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Compressed calendar debate needs student voice, opinion

By Editorial Board

The Contra Costa Community College District is less than three months away from making a decision that might reduce the length of the spring and fall semesters each by two weeks.

Making the switch to a compressed calendar of 16 weeks from the current semester length of 18 weeks would potentially enable the college to add a winter intersession, thus providing students a fourth semester in the academic year to complete course requirements sooner.

If the district goes forward with the idea, it will take a year to get approval. The deadline for a decision by the Faculty Senate Coordinating Council is May 1. If approved, the district would apply before fall 2015 with an anticipated implementation of fall 2016.

While discussion has been ongoing among faculty for weeks, students are only now starting to hear about the possibility of change through word of mouth.

As district Executive Vice Chancellor of Administrative Services Eugene Huff said, “We need to make sure all voices are heard. It will be an informed decision either way we go.”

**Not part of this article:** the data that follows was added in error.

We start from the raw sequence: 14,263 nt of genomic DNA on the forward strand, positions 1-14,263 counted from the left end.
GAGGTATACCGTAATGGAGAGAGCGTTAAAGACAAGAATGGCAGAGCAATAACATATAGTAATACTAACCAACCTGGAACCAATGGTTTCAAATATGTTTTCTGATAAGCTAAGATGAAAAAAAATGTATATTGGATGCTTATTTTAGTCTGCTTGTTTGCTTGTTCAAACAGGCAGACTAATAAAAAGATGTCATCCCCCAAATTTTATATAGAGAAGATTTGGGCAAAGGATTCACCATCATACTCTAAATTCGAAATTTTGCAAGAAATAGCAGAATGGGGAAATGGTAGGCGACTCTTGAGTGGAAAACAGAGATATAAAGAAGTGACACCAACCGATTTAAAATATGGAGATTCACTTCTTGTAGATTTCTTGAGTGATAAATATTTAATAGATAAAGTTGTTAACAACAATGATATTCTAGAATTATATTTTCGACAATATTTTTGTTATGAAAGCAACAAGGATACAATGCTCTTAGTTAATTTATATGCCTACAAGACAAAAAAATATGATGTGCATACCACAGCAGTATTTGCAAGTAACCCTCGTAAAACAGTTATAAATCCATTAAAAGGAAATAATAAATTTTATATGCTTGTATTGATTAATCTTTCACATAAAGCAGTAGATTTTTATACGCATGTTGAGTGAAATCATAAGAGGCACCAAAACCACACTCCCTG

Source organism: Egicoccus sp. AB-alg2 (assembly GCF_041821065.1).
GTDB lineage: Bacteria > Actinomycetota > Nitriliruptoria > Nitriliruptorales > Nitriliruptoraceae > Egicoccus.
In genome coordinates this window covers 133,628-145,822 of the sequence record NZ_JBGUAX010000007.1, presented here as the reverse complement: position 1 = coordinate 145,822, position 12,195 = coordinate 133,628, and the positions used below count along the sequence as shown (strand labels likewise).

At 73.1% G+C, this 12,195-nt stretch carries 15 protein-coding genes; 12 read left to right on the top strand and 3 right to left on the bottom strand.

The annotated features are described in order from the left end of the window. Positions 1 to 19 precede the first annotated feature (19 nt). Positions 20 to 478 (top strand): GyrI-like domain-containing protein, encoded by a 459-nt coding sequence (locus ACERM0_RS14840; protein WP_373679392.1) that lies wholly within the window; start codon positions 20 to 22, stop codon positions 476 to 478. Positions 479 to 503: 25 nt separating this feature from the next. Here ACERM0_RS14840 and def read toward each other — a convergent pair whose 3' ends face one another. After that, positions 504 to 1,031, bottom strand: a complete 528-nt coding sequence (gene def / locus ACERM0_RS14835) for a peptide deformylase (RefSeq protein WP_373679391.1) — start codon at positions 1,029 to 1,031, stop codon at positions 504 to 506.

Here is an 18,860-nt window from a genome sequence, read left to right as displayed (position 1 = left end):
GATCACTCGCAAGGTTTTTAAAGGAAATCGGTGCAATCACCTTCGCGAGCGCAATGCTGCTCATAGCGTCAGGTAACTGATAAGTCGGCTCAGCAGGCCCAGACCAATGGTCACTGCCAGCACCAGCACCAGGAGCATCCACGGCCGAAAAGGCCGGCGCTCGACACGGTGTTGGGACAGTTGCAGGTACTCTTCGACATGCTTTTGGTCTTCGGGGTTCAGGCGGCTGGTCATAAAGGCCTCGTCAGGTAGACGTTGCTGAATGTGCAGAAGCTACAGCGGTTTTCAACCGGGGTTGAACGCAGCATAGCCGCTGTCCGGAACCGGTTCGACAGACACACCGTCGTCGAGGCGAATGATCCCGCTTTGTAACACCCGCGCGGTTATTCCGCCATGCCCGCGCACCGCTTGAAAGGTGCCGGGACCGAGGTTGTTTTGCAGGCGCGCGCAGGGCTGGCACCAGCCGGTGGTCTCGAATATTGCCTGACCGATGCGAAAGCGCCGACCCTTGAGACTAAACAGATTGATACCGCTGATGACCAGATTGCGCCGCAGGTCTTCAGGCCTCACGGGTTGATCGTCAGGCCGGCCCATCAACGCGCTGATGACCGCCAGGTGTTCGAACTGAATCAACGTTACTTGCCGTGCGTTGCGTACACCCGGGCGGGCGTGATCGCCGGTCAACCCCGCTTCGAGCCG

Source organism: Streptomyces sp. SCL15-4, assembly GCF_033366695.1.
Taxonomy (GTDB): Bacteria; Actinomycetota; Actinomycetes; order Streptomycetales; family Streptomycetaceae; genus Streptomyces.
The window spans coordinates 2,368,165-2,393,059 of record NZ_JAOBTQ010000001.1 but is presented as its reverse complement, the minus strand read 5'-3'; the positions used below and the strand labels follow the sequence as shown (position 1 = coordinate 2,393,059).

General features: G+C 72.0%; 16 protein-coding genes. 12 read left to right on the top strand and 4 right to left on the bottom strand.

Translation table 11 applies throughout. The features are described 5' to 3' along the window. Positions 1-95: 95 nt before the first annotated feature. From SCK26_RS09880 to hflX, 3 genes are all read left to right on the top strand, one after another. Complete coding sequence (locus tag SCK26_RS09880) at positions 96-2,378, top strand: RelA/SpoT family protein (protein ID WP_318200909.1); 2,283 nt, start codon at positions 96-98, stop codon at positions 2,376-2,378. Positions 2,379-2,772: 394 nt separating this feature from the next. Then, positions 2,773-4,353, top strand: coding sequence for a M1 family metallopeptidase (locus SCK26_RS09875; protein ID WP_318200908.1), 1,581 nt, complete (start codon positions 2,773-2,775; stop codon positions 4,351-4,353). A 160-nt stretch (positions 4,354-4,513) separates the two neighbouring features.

At this point, however, making sure all voices are heard sounds more like a nicety than a reality.

So where are the conversations?

Considering this is something that, if enacted, will impact the way courses are taught and the way students will learn, we need to encourage full student participation in the discourse.

At its meeting last Thursday, the Associated Students Union did not discuss the possibility of shortening semesters. No fliers or information regarding the matter have been posted anywhere on campus.

With roughly three months before the deadline, the ASU still has time to rally student interest, exchange ideas and embolden the students to whom they are beholden.

For example, a knee-jerk reaction to students hearing “shortened semesters” was most typically a “yes,” save for the nursing and lab-based majors. Upon hearing that the duration of the semester would be curtailed, but the hours required for credit and state apportioned funding would remain the same, many students changed their answers.

What it means is that semester length would be shorter, but individual class meetings, to compensate for time requirements, would be longer.

Of course, this is reaching further than just Contra Costa College. Switching to a compressed calendar would affect the entire district, so student advocacy groups at sister colleges Los Medanos and Diablo Valley ought to encourage these discussions and make their students heard too.

If you dislike the idea enough, write a letter to the district, the Academic Senate, administration or the ASU detailing your grievances with condensing the calendar.  Write The Advocate letters, which can be published, and disseminate your opinion to our college community.

These are dialogues we need to pursue.